He concentrates on the journalistic business writing

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Unformatted text preview: positively evaluating ones or neutral ones. If this is the case, it may be because FEIs are perishrastic and used as politeness devices or euphemisms (…) Note that there appear to be some distinctions here between British and American English: some FEIs which evaluate negatively in British English are neutral or even positive in American. For example, evidence in BofE suggests 5 Metaphors and other forms of figurative language as well as the use of implication are often discussed in CDA writing as veiled evaluation strategies. 6 CCDI is an acronym for Collins Cobuild Dictionary of Idioms edited by Moon (1995). Chapter II 60 that in British English labour of love often has negative connotations, mildly denigrating the activity in question: labor of love in American is more usually neutral or positive. In her research on cohesion and FEIs Moon empirically corroborates Lakoff – Johnson’s (1980) claim that even when metaphors or proverbs are extended, the cohesive ties are not broken, so that the argument develops smoothly (1998: 288). Similarly to Moon, who notices the problem of genre specificity, Partington (1998) stresses that claims about metaphors can benefit from the genre sensitivity of the studies. He concentrates on the journalistic business writing and using various press corpora (for example the 1993 edition of The Times on CD-Rom) devises a practical way of discovering metaphors popular in this genre. Using WordSmith Tools he identifies two lists of words: one which consists of words more frequently used in the business section than in the other sections of newspapers treated together, and those which are less frequent. The frequency lists indicated that business language is dominated with vocabulary related to an up and down motion. Partington links these findings to Lakoff – Johnson’s orientational metaphor based on the up-down schema and its extensions into cultural values which he formulated as UP IS MORE, DOWN IS LESS and UP IS 7 BETTER, DOWN IS WORSE. He stresses that although the corpus data give ample support to the claim that UP IS MORE, they also undermine the claim that usually UP IS GOOD. In fact, in the genre of press business reports, as Partington puts it: … it is by no means the case that UP is always, or even predominantly BETTER. When, for example, costs, debts, inflation or unemployment are up, then this is far from good (Partington 1998: 113). An examination of the more frequent words list, besides the orientational metaphors, contributed to an identification of such possible metaphors as MARKET IS A RACE, AHEAD IS THE FUTURE, and depending on the vantage 7 I would like to point out here that in the chapter devoted to orientational metaphors, Lakoff – Johnson (1980: 16) talk about MORE IS UP, LESS IS DOWN and GOOD IS UP, BAD IS DOWN cultural values and not UP IS MORE, DOWN IS LESS and UP IS BETTER, DOWN IS WORSE as suggested by Partington (1998: 113). Corpus linguistics and the language of mass media 61 point AHEAD IS THE PAST, SOFT IS WEAK/EASY/LESS, HARD IS TA...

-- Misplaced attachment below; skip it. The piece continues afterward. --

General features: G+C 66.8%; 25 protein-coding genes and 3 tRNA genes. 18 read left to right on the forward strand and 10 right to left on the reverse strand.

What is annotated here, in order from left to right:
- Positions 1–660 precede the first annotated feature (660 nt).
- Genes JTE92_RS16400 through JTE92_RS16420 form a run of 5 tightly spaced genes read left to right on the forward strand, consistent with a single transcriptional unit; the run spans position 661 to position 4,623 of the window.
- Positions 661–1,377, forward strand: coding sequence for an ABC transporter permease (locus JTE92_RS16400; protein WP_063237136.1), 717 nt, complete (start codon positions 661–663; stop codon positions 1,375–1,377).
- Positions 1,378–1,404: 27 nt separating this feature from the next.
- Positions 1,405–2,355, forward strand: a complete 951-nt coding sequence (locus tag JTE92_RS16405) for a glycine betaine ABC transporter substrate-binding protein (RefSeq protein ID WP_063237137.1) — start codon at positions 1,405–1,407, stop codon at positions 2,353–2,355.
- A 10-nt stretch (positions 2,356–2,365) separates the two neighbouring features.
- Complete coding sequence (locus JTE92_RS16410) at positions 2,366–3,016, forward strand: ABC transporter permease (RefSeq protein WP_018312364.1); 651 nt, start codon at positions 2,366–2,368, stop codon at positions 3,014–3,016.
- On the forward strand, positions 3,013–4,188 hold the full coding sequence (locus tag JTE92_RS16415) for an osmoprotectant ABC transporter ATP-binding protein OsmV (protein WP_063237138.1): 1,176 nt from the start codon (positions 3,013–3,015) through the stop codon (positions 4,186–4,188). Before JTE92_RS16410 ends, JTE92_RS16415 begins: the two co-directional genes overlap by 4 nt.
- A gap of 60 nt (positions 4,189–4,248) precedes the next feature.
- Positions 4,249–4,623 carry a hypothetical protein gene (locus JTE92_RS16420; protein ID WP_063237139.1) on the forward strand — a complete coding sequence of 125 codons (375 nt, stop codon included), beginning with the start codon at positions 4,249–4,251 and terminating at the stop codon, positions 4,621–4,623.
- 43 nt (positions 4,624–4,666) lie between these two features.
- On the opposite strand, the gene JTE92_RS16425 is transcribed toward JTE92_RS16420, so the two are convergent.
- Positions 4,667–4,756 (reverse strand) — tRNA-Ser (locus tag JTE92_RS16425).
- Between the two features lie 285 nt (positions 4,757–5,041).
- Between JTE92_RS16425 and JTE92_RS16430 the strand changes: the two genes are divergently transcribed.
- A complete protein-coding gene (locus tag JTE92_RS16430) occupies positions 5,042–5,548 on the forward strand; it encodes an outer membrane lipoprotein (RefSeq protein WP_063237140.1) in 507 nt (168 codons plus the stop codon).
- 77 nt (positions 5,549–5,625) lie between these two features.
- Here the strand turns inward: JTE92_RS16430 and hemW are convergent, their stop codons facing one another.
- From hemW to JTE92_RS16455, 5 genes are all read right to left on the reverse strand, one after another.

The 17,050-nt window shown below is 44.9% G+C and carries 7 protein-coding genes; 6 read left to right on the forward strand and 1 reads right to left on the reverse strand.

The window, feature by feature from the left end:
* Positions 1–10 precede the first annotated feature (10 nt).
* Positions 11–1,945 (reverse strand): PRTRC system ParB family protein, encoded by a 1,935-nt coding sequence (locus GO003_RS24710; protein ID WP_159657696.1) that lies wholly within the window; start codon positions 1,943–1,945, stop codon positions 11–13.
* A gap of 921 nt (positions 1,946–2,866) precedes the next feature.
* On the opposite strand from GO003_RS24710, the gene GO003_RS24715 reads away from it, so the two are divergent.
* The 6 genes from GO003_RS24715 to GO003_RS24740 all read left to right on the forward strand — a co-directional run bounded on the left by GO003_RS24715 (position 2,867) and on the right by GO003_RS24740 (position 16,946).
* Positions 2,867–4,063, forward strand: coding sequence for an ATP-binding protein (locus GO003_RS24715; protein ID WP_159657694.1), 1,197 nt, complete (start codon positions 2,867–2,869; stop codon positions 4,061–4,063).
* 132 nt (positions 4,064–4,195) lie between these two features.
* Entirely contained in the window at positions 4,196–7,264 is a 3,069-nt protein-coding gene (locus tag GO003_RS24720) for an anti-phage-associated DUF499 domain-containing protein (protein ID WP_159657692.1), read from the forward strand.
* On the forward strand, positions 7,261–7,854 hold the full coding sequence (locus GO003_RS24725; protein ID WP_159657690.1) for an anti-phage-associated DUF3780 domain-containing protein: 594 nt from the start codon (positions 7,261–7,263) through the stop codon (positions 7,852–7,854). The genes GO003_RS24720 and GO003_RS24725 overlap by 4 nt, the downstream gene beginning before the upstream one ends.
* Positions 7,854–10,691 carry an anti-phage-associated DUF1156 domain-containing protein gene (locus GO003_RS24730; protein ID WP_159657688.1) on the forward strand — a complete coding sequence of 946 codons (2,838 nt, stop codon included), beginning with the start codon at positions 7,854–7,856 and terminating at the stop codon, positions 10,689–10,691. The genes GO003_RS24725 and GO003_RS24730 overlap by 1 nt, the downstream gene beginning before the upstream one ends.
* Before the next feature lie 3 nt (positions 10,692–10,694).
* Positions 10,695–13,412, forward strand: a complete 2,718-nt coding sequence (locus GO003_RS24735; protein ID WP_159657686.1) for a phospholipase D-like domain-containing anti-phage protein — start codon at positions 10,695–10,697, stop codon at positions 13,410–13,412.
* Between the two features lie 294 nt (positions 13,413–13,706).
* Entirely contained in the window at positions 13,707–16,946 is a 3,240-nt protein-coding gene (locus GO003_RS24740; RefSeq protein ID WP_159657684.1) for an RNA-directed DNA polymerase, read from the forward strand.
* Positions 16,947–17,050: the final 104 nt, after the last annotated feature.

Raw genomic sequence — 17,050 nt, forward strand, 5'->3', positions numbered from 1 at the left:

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This essay was uploaded on 02/24/2014 for the course LING 1100 taught by Professor Friedman during the Fall '09 term at Cornell.

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